Last week a young friend, Maddy, wrote to tell me that somehow I had ended up as the gay icon of the day on the Huffington Post and while I appreciate this honor, more like the taste of the day I hope, I am moved to make some things clear. While for the first twenty-five or so years of LHA's life, I breathed it every day, and all the wonderful and sometimes exhausting life it brought with it, for the last 13 years, since my bout with breast cancer and the need to relocate to Melbourne, Australia, to be with La Professoressa, my involvement with the archives has been mostly through e-mail, keeping in touch with old friends and offering what might be seen, from to time, my intrusive opinions about LHA issues. In the past when we were in New York on long visits, I gave a few tours, sat around the table and gazed upon the dedicated faces that were engaged on a daily basis with keeping the archives the flourishing and ever- growing rich cultural and historical grassroots project that it is.
But where the real honor lies now is in the daily dedication of the women who sit around that old farmer's table on a weekly basis, who welcome visitors, plan the special events, face the financial challenges, extend the availability of the collection, maintain the website, welcome the student groups, researchers, visitors just dropping in and keep that wonderful old Brooklyn sand stone building standing strong. Yes, the archives is in my blood, it flows through all my work, but now I am far removed from its every day life. I want to name, to give all honors to Deb Edel, who started it all with me, and still sits at the table; Paula Grant who always traveled the longest to staff and attend meetings for all these years, who makes our traveling exhibits live in new places;Teddy Minucci, Deb's partner, who as she says, is LHA's step -mom and dedicated periodicals carer; Saskia Scheffer, a most wonderful photographer who works on all things visual and makes LHA's images available on the web; Maxine Wolf, organizer extraordinaire who brings her long time activist visions to the table, Desiree Yael Vester, who care-takes the building, not an easy task, and plans the best LHA Valentine parties; Leni Goodman who keeps our volunteer contacts growing; Devin Lindow, all around staffer who welcomes, files, plans; Shawnta Smith, writer, cultural worker, bringing a new generations' energies and insights to LHA; Gabrielle Korn, all around staffer; Flavia Rando who spans many years of lesbian feminist culture, now La Professoressa of LHA with her ever- growing- in- popularity Lesbian History classes; Heather, who keeps the website alive. These descriptive phrases are only to give a sense of the wide world of activities and responsibilities that are at the heart of LHA.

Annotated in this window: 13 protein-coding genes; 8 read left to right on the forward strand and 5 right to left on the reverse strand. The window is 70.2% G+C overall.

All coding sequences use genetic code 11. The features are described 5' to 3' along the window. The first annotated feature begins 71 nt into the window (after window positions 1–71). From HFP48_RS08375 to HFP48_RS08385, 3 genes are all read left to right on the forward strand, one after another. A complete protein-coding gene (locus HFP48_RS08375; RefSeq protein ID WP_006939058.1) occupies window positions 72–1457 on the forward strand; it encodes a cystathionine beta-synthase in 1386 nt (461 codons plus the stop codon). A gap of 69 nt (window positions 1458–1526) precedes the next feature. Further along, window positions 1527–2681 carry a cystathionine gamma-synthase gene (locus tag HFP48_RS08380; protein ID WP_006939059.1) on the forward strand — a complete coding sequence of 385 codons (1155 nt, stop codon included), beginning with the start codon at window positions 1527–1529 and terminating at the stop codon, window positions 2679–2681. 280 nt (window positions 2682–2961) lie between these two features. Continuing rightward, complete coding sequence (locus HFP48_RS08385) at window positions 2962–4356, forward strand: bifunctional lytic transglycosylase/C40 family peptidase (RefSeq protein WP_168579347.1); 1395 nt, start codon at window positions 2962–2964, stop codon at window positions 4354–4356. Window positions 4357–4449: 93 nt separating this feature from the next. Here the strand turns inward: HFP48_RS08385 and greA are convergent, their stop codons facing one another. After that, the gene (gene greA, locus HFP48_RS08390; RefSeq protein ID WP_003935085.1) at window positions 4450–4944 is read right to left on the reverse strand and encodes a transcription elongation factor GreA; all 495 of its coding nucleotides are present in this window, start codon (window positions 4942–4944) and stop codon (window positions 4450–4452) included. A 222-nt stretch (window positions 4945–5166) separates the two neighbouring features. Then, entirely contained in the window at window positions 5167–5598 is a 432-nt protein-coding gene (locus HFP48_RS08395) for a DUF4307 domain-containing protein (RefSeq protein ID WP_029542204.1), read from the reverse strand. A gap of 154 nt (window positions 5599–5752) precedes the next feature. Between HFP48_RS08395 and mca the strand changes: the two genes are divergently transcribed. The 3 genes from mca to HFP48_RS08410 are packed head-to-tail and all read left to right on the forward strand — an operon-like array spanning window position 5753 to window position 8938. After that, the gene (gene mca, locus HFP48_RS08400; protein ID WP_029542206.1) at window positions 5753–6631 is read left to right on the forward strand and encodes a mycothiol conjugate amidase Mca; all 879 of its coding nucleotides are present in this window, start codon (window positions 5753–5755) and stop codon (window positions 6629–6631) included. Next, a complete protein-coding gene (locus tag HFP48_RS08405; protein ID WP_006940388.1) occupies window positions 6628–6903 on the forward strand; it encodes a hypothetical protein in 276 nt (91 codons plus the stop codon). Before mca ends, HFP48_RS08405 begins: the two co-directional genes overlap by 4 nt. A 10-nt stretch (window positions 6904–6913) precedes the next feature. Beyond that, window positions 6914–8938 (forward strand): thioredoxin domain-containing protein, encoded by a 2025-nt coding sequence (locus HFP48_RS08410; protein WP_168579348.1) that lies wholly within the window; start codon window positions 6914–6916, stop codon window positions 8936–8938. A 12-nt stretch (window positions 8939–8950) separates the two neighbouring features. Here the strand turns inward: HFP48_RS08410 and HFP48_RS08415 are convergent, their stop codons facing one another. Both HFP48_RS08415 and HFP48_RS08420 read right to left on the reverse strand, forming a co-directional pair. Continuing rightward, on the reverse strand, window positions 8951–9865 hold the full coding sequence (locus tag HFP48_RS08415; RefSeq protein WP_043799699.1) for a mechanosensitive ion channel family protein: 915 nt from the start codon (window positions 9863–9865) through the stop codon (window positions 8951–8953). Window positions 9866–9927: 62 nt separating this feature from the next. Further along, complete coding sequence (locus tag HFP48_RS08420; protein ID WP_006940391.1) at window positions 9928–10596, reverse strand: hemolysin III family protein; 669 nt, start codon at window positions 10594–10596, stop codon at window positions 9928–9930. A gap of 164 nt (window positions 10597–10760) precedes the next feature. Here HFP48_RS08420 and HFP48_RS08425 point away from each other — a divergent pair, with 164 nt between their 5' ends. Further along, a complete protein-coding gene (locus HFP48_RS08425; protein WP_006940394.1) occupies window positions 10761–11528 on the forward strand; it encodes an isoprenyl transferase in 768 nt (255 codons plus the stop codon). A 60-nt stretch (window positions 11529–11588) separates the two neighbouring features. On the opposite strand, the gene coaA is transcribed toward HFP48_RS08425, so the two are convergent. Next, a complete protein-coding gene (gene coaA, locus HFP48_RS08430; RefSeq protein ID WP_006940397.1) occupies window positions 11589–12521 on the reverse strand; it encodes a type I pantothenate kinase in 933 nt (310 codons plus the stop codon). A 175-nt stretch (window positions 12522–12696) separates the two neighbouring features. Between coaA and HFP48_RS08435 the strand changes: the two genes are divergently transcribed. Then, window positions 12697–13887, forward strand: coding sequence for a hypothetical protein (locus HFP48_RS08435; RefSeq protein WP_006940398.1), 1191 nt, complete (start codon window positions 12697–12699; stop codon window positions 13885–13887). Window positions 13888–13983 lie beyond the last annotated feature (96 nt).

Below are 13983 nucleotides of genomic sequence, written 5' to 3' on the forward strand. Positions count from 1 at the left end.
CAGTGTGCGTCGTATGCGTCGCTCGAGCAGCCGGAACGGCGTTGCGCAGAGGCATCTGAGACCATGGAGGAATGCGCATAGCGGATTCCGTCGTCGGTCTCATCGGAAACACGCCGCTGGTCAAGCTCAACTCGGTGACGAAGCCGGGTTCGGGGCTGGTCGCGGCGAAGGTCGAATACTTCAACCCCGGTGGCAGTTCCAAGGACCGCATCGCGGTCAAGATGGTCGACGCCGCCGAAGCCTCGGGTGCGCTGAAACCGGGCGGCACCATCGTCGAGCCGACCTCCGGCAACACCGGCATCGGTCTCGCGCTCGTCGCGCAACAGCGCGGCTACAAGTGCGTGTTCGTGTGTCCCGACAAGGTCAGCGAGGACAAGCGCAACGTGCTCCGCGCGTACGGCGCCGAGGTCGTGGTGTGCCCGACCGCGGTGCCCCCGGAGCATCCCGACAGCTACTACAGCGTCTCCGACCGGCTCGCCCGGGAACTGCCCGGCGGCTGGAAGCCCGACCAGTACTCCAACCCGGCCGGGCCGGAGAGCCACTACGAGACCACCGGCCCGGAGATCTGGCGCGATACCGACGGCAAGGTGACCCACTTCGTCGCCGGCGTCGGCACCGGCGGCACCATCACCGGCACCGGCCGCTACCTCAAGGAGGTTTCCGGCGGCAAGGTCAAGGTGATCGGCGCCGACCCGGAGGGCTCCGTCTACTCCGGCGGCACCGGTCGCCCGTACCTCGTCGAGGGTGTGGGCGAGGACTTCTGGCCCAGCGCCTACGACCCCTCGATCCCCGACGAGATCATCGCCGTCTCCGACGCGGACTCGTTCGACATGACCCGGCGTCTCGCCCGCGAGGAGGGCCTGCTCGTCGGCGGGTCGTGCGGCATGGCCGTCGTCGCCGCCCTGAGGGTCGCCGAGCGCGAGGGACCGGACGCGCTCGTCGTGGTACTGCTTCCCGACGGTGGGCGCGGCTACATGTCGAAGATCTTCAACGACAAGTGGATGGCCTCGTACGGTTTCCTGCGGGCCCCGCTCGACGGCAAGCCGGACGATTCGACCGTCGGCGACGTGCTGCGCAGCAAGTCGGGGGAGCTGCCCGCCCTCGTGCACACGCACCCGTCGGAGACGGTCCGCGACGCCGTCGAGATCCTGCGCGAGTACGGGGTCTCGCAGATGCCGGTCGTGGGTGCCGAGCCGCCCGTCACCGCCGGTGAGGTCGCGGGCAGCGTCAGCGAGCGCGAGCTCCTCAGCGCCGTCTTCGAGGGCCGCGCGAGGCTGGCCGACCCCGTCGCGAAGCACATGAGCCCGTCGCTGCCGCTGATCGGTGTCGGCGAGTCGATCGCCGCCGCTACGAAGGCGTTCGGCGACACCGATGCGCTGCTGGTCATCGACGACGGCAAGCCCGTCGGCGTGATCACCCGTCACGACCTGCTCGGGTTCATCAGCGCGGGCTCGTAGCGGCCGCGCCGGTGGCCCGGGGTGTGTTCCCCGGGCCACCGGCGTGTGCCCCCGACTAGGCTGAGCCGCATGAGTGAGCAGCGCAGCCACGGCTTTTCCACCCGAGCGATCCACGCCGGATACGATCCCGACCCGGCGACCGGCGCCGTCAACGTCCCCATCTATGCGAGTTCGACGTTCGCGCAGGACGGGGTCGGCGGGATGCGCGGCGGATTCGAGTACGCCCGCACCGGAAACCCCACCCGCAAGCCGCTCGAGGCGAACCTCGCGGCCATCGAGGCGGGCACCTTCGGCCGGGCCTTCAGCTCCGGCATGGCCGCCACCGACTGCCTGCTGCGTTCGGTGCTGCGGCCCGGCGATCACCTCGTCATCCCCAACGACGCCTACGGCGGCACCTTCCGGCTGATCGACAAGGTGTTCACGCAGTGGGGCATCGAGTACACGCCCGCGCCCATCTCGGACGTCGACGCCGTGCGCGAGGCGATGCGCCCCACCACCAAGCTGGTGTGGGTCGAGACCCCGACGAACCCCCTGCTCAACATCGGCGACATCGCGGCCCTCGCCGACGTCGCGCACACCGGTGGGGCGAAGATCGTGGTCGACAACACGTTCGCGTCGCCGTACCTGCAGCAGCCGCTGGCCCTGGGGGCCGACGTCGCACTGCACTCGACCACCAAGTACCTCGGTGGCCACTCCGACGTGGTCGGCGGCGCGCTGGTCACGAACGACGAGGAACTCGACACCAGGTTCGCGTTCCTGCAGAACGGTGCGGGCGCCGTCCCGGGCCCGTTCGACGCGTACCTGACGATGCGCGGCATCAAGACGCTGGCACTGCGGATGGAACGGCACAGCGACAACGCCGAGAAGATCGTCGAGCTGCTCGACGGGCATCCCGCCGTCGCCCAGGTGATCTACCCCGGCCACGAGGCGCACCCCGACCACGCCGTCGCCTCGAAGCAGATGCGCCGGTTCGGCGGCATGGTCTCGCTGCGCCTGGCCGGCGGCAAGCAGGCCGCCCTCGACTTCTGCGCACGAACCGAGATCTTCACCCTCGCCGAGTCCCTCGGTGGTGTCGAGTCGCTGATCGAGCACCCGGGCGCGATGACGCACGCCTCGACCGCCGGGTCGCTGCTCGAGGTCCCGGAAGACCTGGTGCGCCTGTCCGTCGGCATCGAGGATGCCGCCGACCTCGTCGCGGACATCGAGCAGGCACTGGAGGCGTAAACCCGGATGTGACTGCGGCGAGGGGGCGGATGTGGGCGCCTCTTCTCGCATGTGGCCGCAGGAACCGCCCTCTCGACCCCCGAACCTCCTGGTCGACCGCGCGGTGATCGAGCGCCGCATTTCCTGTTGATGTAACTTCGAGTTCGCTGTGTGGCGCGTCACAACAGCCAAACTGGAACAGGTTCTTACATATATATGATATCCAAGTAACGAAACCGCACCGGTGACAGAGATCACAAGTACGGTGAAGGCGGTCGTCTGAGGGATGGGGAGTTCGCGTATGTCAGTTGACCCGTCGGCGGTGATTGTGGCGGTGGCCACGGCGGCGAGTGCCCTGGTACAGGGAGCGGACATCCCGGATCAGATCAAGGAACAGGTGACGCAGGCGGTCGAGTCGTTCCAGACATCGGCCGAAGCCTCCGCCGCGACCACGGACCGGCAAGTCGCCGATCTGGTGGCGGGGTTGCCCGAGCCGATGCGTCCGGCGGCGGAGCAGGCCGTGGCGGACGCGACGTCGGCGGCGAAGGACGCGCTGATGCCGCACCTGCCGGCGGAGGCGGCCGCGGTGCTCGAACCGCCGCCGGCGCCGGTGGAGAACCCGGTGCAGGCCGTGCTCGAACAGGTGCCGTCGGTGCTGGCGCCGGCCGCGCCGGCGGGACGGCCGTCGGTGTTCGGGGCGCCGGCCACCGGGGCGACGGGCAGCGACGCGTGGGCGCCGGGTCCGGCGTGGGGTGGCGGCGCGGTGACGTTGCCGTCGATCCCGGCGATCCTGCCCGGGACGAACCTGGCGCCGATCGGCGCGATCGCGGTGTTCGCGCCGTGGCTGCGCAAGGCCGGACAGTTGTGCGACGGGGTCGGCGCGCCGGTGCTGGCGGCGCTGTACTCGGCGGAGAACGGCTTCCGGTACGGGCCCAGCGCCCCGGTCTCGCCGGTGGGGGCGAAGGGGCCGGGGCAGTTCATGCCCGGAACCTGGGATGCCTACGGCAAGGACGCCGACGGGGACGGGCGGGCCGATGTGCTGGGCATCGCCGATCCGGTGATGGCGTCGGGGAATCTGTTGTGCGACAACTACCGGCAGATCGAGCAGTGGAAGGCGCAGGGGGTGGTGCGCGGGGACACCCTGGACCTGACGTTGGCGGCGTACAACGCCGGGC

To coordinators, volunteers, near and far, old and new, over the years, in 13A and at 484, you are at the heart of LHA's vision, you have delineated it, supported, expanded it, for close to forty years and hopefully for many many more. To Judith Schwarz, to Gerogia Brooks, Morgan Gwenwald, Beth Haskill, Linda McKinney, to Amy Beth, Polly Thistlewaite, to Sabrina, Lucinda Zoe, to so many more whose names live in the collections that they worked on, to Rota Silverstrini, who lives in our memory. To the thousands of visitors over all these years, it was the delight in your faces, the cultural products you produced, the at- homes you attended, the stories you told, the cups of tea, the boxes and bags of documents, the books, the buttons, the t-shirts you either hand delivered or mailed in, the words of support and the donations you dropped in the glass bottle or sent in, that makes this project of lesbian remembering glow with meaning.
On November 17th, the Lesbian Herstory Archives "is celebrating the lives and contributions of Audre Lorde and Adrienne Rich with a marathon reading of their work," from 12noon to 12:00midnight. Surrounded by their special collections, their books and articles, photographs, their taped voices reading and talking of their passions, a marathon of dedicated rememberance and connections to activism, where you are welcome to tell your stories of what the work of these two women meant in your lives. "Items from the life and work of both Lorde and Rich will be on display throughout the day," and light refreshment will be served. Suggested donations will be collected at the door ($5-10, more if less if) No One Will Be Turned Away. Here with this event, you have all the moments of LHA's vision, created by the dedication of the women I have mentioned and more I do not know of. Both Adrienne and Audre had belief in LHA's project in its so early years, both understood. How I wish I could be there for this day-night celebration, to see all your faces, to hear the old words and see how they live in lives today. I can't but perhaps you can. All that LHA has to offer, our collective past, our complex present, and our unknown future, will be in those rooms.